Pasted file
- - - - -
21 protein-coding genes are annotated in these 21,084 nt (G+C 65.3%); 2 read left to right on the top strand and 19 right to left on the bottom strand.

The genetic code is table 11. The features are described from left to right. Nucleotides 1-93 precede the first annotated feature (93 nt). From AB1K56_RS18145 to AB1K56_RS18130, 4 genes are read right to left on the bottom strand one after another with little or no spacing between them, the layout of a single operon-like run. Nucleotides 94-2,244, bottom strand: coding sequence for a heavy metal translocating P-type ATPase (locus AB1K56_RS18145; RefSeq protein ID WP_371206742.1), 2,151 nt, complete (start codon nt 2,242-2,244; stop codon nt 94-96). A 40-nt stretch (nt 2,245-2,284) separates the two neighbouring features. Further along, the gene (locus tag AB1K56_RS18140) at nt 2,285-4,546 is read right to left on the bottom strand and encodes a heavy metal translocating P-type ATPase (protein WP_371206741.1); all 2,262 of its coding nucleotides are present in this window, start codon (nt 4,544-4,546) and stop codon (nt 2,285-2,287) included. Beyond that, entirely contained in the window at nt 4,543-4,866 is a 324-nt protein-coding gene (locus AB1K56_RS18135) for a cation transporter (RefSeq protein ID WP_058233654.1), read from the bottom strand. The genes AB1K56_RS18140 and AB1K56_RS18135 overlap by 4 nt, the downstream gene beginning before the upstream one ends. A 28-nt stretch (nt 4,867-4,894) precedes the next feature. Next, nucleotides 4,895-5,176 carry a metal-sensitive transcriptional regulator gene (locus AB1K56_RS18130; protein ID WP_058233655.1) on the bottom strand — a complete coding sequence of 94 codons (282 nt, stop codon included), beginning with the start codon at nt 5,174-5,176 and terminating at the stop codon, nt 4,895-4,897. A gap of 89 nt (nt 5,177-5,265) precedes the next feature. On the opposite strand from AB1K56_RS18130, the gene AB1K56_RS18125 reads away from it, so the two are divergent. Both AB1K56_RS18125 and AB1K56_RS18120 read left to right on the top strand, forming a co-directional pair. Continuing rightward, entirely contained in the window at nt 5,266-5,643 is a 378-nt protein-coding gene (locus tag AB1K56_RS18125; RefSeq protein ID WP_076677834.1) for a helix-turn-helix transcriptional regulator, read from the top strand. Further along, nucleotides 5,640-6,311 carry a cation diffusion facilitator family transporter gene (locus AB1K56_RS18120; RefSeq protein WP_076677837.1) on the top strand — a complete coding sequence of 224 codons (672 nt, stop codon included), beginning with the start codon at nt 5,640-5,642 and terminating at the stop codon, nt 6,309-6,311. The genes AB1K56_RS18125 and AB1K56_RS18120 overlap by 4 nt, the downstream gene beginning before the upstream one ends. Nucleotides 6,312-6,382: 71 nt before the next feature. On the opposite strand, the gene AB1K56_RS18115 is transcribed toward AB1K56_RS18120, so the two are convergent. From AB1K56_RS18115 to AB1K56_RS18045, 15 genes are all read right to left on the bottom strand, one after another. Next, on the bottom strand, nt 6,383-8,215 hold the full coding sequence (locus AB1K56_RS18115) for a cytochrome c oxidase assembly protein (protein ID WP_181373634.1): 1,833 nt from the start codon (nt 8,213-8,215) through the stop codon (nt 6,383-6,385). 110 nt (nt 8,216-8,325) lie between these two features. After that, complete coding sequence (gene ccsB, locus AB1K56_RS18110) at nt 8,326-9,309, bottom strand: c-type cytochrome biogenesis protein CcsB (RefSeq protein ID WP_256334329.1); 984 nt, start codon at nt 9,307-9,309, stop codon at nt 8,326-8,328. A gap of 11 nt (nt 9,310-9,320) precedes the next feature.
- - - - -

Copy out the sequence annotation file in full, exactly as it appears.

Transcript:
21 protein-coding genes are annotated in these 21,084 nt (G+C 65.3%); 2 read left to right on the top strand and 19 right to left on the bottom strand.

The genetic code is table 11. The features are described from left to right. Nucleotides 1-93 precede the first annotated feature (93 nt). From AB1K56_RS18145 to AB1K56_RS18130, 4 genes are read right to left on the bottom strand one after another with little or no spacing between them, the layout of a single operon-like run. Nucleotides 94-2,244, bottom strand: coding sequence for a heavy metal translocating P-type ATPase (locus AB1K56_RS18145; RefSeq protein ID WP_371206742.1), 2,151 nt, complete (start codon nt 2,242-2,244; stop codon nt 94-96). A 40-nt stretch (nt 2,245-2,284) separates the two neighbouring features. Further along, the gene (locus tag AB1K56_RS18140) at nt 2,285-4,546 is read right to left on the bottom strand and encodes a heavy metal translocating P-type ATPase (protein WP_371206741.1); all 2,262 of its coding nucleotides are present in this window, start codon (nt 4,544-4,546) and stop codon (nt 2,285-2,287) included. Beyond that, entirely contained in the window at nt 4,543-4,866 is a 324-nt protein-coding gene (locus AB1K56_RS18135) for a cation transporter (RefSeq protein ID WP_058233654.1), read from the bottom strand. The genes AB1K56_RS18140 and AB1K56_RS18135 overlap by 4 nt, the downstream gene beginning before the upstream one ends. A 28-nt stretch (nt 4,867-4,894) precedes the next feature. Next, nucleotides 4,895-5,176 carry a metal-sensitive transcriptional regulator gene (locus AB1K56_RS18130; protein ID WP_058233655.1) on the bottom strand — a complete coding sequence of 94 codons (282 nt, stop codon included), beginning with the start codon at nt 5,174-5,176 and terminating at the stop codon, nt 4,895-4,897. A gap of 89 nt (nt 5,177-5,265) precedes the next feature. On the opposite strand from AB1K56_RS18130, the gene AB1K56_RS18125 reads away from it, so the two are divergent. Both AB1K56_RS18125 and AB1K56_RS18120 read left to right on the top strand, forming a co-directional pair. Continuing rightward, entirely contained in the window at nt 5,266-5,643 is a 378-nt protein-coding gene (locus tag AB1K56_RS18125; RefSeq protein ID WP_076677834.1) for a helix-turn-helix transcriptional regulator, read from the top strand. Further along, nucleotides 5,640-6,311 carry a cation diffusion facilitator family transporter gene (locus AB1K56_RS18120; RefSeq protein WP_076677837.1) on the top strand — a complete coding sequence of 224 codons (672 nt, stop codon included), beginning with the start codon at nt 5,640-5,642 and terminating at the stop codon, nt 6,309-6,311. The genes AB1K56_RS18125 and AB1K56_RS18120 overlap by 4 nt, the downstream gene beginning before the upstream one ends. Nucleotides 6,312-6,382: 71 nt before the next feature. On the opposite strand, the gene AB1K56_RS18115 is transcribed toward AB1K56_RS18120, so the two are convergent. From AB1K56_RS18115 to AB1K56_RS18045, 15 genes are all read right to left on the bottom strand, one after another. Next, on the bottom strand, nt 6,383-8,215 hold the full coding sequence (locus AB1K56_RS18115) for a cytochrome c oxidase assembly protein (protein ID WP_181373634.1): 1,833 nt from the start codon (nt 8,213-8,215) through the stop codon (nt 6,383-6,385). 110 nt (nt 8,216-8,325) lie between these two features. After that, complete coding sequence (gene ccsB, locus AB1K56_RS18110) at nt 8,326-9,309, bottom strand: c-type cytochrome biogenesis protein CcsB (RefSeq protein ID WP_256334329.1); 984 nt, start codon at nt 9,307-9,309, stop codon at nt 8,326-8,328. A gap of 11 nt (nt 9,310-9,320) precedes the next feature.